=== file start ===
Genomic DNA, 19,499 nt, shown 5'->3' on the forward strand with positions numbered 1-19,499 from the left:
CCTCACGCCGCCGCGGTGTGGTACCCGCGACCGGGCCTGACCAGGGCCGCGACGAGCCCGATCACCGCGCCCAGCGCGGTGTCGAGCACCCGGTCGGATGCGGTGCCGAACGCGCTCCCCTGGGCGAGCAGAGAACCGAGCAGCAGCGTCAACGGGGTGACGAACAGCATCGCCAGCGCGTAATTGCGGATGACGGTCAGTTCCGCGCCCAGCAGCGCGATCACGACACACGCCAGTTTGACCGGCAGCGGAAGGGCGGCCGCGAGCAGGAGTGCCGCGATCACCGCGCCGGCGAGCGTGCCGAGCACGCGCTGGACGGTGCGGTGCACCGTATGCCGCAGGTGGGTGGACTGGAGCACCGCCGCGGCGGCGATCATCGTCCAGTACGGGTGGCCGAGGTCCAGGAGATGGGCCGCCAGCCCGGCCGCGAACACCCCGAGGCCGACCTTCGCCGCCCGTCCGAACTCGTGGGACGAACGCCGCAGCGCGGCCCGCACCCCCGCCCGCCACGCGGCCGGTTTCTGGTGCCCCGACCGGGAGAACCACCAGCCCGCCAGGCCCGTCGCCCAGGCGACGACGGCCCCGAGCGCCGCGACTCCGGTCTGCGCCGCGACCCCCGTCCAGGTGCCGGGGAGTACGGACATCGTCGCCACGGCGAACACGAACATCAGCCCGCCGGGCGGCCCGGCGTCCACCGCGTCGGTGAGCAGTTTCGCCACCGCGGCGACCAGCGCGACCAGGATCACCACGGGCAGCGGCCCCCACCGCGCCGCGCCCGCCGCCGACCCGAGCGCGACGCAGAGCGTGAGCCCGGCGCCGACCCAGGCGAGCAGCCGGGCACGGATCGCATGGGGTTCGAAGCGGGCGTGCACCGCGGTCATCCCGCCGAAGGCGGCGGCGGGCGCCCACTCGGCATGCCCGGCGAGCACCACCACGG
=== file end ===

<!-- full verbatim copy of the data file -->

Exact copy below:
Genomic DNA, 19,499 nt, shown 5'->3' on the forward strand with positions numbered 1-19,499 from the left:
CCTCACGCCGCCGCGGTGTGGTACCCGCGACCGGGCCTGACCAGGGCCGCGACGAGCCCGATCACCGCGCCCAGCGCGGTGTCGAGCACCCGGTCGGATGCGGTGCCGAACGCGCTCCCCTGGGCGAGCAGAGAACCGAGCAGCAGCGTCAACGGGGTGACGAACAGCATCGCCAGCGCGTAATTGCGGATGACGGTCAGTTCCGCGCCCAGCAGCGCGATCACGACACACGCCAGTTTGACCGGCAGCGGAAGGGCGGCCGCGAGCAGGAGTGCCGCGATCACCGCGCCGGCGAGCGTGCCGAGCACGCGCTGGACGGTGCGGTGCACCGTATGCCGCAGGTGGGTGGACTGGAGCACCGCCGCGGCGGCGATCATCGTCCAGTACGGGTGGCCGAGGTCCAGGAGATGGGCCGCCAGCCCGGCCGCGAACACCCCGAGGCCGACCTTCGCCGCCCGTCCGAACTCGTGGGACGAACGCCGCAGCGCGGCCCGCACCCCCGCCCGCCACGCGGCCGGTTTCTGGTGCCCCGACCGGGAGAACCACCAGCCCGCCAGGCCCGTCGCCCAGGCGACGACGGCCCCGAGCGCCGCGACTCCGGTCTGCGCCGCGACCCCCGTCCAGGTGCCGGGGAGTACGGACATCGTCGCCACGGCGAACACGAACATCAGCCCGCCGGGCGGCCCGGCGTCCACCGCGTCGGTGAGCAGTTTCGCCACCGCGGCGACCAGCGCGACCAGGATCACCACGGGCAGCGGCCCCCACCGCGCCGCGCCCGCCGCCGACCCGAGCGCGACGCAGAGCGTGAGCCCGGCGCCGACCCAGGCGAGCAGCCGGGCACGGATCGCATGGGGTTCGAAGCGGGCGTGCACCGCGGTCATCCCGCCGAAGGCGGCGGCGGGCGCCCACTCGGCATGCCCGGCGAGCACCACCACGG